Ahh, summer! You might envision your kids swimming, biking and playing outside all day long, but in reality, most kids spend the days inside snacking in front of the TV or computer.

Ahh, summer! You might envision your kids swimming, biking and playing outside all day long, but in reality, most kids spend the days inside snacking in front of the TV or computer. Although school lunches, lack of exercise during the school day, and vending machines in school buildings have taken much of the blame for childhood obesity, the real problem may be summer.

Many kids are home alone during the summer while their parents work. The resulting lack of routine or structure, unlimited access to TV or Internet and unhealthy foods, and possibly restrictions on going outside due to safety concerns, are all contributing to summer weight gain. Weight gain can triple during the summer, meaning kids often gain as much during the summer as they did the whole school year.

Childhood obesity is frequently in the news because there are now three times more overweight children than 20 years ago. Although many parents consider a few extra pounds to be “baby fat” their kids will outgrow, the truth is 80 percent of kids who are overweight between the ages of 10 and 15, will likely be obese by age 25, according to the U.S. Centers for Disease Control and Prevention.

Kids who are overweight have more health problems, including problems once thought to affect only adults. Children now have high blood pressure, elevated cholesterol levels, diabetes, arthritis, sleep apnea and gallstones. Too much weight can even contribute to early puberty and cause permanent bone and joint disorders. And, kids that are overweight often suffer from poor self-esteem and depression.

Parents, before you do anything, remember it’s not the child that has to change. It’s you. Kids can’t eat what you don’t buy. They aren’t going to eat vegetables if you don’t have them easily accessible. They follow your example — it’s hard to get kids to go outside and exercise if they see you sitting on the couch all evening. If the kids are home alone this summer, what can you do to keep them active and eating healthier? Following are some ideas to help you get started.

Start with the groceries you buy. Don’t keep soda, sports drinks, Kool-aid or other sweet drinks on hand. Water should be the default beverage in the house. Buy fresh fruits and vegetables. Keep a bowl of fruit on the counter or in the fridge so it is the first thing the kids see when they are roaming the kitchen for a snack. Cut up the veggies and put in a clear container in the fridge. Keep a low-fat dip, salsa or hummus available for dipping the veggies. Stock up on ingredients for healthy lunches.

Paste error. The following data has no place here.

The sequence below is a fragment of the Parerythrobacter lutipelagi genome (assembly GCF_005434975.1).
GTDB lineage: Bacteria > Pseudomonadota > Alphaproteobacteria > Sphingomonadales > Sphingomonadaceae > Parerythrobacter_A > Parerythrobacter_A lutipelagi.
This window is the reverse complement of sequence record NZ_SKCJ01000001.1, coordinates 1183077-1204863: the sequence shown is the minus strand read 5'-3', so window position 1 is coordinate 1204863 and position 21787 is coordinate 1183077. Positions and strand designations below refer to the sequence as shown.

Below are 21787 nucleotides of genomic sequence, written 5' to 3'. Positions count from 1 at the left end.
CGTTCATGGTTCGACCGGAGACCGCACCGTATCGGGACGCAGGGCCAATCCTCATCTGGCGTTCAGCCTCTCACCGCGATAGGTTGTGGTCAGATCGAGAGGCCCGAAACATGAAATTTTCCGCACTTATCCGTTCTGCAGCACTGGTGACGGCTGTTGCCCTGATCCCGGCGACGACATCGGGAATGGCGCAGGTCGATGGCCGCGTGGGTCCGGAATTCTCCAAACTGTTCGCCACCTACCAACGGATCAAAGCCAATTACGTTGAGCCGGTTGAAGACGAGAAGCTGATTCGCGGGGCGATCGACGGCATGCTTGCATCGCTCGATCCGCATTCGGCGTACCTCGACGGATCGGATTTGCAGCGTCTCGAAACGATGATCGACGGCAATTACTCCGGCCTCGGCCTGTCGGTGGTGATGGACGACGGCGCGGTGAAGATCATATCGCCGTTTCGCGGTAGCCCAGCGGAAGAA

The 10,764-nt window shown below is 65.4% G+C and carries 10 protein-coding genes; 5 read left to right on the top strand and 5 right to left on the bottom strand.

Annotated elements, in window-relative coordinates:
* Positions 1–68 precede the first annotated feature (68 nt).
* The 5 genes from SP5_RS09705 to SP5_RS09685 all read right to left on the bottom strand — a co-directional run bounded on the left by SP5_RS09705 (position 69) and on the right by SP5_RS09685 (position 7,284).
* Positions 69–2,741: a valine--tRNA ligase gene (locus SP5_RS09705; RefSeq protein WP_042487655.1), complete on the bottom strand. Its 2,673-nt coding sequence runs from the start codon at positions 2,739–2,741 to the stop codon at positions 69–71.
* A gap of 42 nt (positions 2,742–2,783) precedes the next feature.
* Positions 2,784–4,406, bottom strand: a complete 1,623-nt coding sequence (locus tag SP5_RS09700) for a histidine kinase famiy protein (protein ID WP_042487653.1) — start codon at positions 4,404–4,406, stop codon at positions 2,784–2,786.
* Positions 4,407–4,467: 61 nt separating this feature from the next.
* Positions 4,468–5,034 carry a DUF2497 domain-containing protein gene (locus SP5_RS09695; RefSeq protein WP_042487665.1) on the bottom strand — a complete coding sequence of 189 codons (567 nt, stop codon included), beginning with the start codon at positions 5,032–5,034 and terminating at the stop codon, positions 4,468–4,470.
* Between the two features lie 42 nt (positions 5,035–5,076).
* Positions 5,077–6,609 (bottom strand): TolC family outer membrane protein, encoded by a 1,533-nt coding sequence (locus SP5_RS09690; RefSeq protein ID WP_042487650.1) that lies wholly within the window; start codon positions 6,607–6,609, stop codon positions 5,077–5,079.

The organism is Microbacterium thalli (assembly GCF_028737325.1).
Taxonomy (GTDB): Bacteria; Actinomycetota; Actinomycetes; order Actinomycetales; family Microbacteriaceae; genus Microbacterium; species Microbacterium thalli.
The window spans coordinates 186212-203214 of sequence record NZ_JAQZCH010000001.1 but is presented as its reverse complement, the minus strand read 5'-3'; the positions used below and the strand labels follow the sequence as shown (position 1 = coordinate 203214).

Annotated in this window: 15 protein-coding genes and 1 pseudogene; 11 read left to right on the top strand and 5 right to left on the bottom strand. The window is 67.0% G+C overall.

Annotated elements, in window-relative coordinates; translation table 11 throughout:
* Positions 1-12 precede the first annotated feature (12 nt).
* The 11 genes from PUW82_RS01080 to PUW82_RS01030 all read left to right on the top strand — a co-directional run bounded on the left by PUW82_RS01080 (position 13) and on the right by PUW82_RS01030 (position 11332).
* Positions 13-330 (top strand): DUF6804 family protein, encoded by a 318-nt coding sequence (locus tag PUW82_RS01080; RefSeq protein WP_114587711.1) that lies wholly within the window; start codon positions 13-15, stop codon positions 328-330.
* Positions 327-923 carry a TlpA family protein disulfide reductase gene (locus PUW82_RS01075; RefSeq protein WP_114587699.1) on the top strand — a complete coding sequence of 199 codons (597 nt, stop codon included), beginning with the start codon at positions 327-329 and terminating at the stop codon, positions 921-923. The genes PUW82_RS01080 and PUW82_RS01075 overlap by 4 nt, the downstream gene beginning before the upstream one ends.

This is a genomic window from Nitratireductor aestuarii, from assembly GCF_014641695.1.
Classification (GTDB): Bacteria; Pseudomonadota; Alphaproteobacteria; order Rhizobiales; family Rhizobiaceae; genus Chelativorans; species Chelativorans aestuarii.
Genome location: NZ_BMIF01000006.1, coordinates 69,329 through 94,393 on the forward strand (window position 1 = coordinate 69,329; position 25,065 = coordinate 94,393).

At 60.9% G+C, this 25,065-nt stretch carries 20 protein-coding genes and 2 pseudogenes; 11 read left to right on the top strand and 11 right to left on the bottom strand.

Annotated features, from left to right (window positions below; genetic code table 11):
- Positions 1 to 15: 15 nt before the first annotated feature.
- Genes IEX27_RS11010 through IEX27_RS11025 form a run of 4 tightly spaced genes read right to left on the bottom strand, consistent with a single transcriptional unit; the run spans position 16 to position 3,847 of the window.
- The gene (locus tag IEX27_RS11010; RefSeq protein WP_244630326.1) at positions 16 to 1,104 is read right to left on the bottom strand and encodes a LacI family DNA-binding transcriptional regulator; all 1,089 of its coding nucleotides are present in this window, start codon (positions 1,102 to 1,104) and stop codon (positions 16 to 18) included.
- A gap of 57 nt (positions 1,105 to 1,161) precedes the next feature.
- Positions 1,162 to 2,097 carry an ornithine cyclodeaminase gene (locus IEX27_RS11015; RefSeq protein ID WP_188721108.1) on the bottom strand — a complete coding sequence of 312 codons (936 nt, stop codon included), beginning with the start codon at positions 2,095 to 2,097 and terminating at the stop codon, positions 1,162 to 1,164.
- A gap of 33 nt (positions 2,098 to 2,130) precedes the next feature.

Limit screen time, including TV, video games and Internet. This may be difficult to enforce when you’re not home, but it’s worth exploring options. Maybe you can set the TV on a timer, or disconnect the Wi-Fi during the day. Kids who get more than 4 hours of screen time a day are more likely to be overweight.

Establish a routine. Don’t let kids stay up as late as they want and sleep in all morning. Keep regular bedtimes, although it might be later than during the school year. Give the kids a list of daily chores. Consider summer camps, sports, visits with the grandparents, summer school or encouraging your teenager to get a job to help alleviate summer boredom.

Portion size matters. If you keep chips and other snacks in the house, portion them in baggies rather than letting the kids eat out of the large bag. Determine how much snack food you are going to buy each week. Let the kids know that when it’s gone, it’s gone; if they eat it all they day you buy it, then there is no more until the next week.

Educate your children. Explain why they can’t eat unlimited snacks all day long, why exercise is good for their growing bodies and how they can eat healthier. Lead by example.

Following are some healthy lunch and snack suggestions that kids can make.

Frozen banana pops: roll a banana in yogurt, coat with crushed graham crackers or cereal and freeze

Banana sushi: spread a tortilla with peanut butter and roll around a banana. Cut into slices

Pinwheels: spread a tortilla with cream cheese, add some deli meat, roll up and cut into slices

Homemade lunchables: cut lunchmeat and cheese into little squares and serve with crackers

English muffin pizzas: spread pizza sauce on an English muffin, top with shredded mozzarella cheese and microwave to melt the cheese

Bean burrito: spread canned refried beans on a tortilla, sprinkle with shredded cheddar cheese and microwave to warm

Yogurt parfait: Layer yogurt, cut up fruit, and cereal in a bowl

Precooked pasta: Precook some pasta. Drain, toss with a little oil and store in a Ziploc bag in the fridge. Kids can add jarred sauce and heat in the microwave.

PBB waffles: Spread a toaster waffle with peanut butter and banana slices

Frozen grapes: Keep grapes in the freezer for a cool snack

Quick quesadilla: Sprinkle shredded cheddar cheese and some canned black beans or corn between two tortillas and microwave for a simple and fast quesadilla

Anita Marlay, R.D., L.D., is a dietitian in the cardiac rehab department at Lake Regional Health System in Osage Beach.